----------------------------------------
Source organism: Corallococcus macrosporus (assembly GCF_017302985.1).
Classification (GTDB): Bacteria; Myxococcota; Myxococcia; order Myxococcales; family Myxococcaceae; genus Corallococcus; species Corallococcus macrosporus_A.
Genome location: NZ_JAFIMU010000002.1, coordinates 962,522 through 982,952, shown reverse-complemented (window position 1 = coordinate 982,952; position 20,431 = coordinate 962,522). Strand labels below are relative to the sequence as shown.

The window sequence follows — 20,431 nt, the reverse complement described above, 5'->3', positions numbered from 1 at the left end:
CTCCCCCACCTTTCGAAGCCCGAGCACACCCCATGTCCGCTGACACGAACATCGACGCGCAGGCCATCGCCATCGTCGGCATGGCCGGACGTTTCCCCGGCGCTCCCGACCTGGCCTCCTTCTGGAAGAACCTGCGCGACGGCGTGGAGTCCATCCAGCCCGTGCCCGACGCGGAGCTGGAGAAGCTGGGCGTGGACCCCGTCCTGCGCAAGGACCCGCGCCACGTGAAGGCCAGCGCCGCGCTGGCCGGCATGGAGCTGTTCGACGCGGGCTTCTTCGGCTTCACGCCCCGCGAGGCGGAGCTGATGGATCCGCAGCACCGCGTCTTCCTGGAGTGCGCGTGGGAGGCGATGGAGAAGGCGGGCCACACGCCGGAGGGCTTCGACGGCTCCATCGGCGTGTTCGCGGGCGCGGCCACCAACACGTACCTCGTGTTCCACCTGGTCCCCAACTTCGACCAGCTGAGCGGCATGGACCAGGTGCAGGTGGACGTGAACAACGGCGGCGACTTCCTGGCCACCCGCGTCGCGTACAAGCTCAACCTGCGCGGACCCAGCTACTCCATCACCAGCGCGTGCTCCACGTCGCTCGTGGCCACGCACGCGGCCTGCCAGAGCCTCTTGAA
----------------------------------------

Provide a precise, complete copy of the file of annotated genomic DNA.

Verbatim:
Source organism: Corallococcus macrosporus (assembly GCF_017302985.1).
Classification (GTDB): Bacteria; Myxococcota; Myxococcia; order Myxococcales; family Myxococcaceae; genus Corallococcus; species Corallococcus macrosporus_A.
Genome location: NZ_JAFIMU010000002.1, coordinates 962,522 through 982,952, shown reverse-complemented (window position 1 = coordinate 982,952; position 20,431 = coordinate 962,522). Strand labels below are relative to the sequence as shown.

The window sequence follows — 20,431 nt, the reverse complement described above, 5'->3', positions numbered from 1 at the left end:
CTCCCCCACCTTTCGAAGCCCGAGCACACCCCATGTCCGCTGACACGAACATCGACGCGCAGGCCATCGCCATCGTCGGCATGGCCGGACGTTTCCCCGGCGCTCCCGACCTGGCCTCCTTCTGGAAGAACCTGCGCGACGGCGTGGAGTCCATCCAGCCCGTGCCCGACGCGGAGCTGGAGAAGCTGGGCGTGGACCCCGTCCTGCGCAAGGACCCGCGCCACGTGAAGGCCAGCGCCGCGCTGGCCGGCATGGAGCTGTTCGACGCGGGCTTCTTCGGCTTCACGCCCCGCGAGGCGGAGCTGATGGATCCGCAGCACCGCGTCTTCCTGGAGTGCGCGTGGGAGGCGATGGAGAAGGCGGGCCACACGCCGGAGGGCTTCGACGGCTCCATCGGCGTGTTCGCGGGCGCGGCCACCAACACGTACCTCGTGTTCCACCTGGTCCCCAACTTCGACCAGCTGAGCGGCATGGACCAGGTGCAGGTGGACGTGAACAACGGCGGCGACTTCCTGGCCACCCGCGTCGCGTACAAGCTCAACCTGCGCGGACCCAGCTACTCCATCACCAGCGCGTGCTCCACGTCGCTCGTGGCCACGCACGCGGCCTGCCAGAGCCTCTTGAA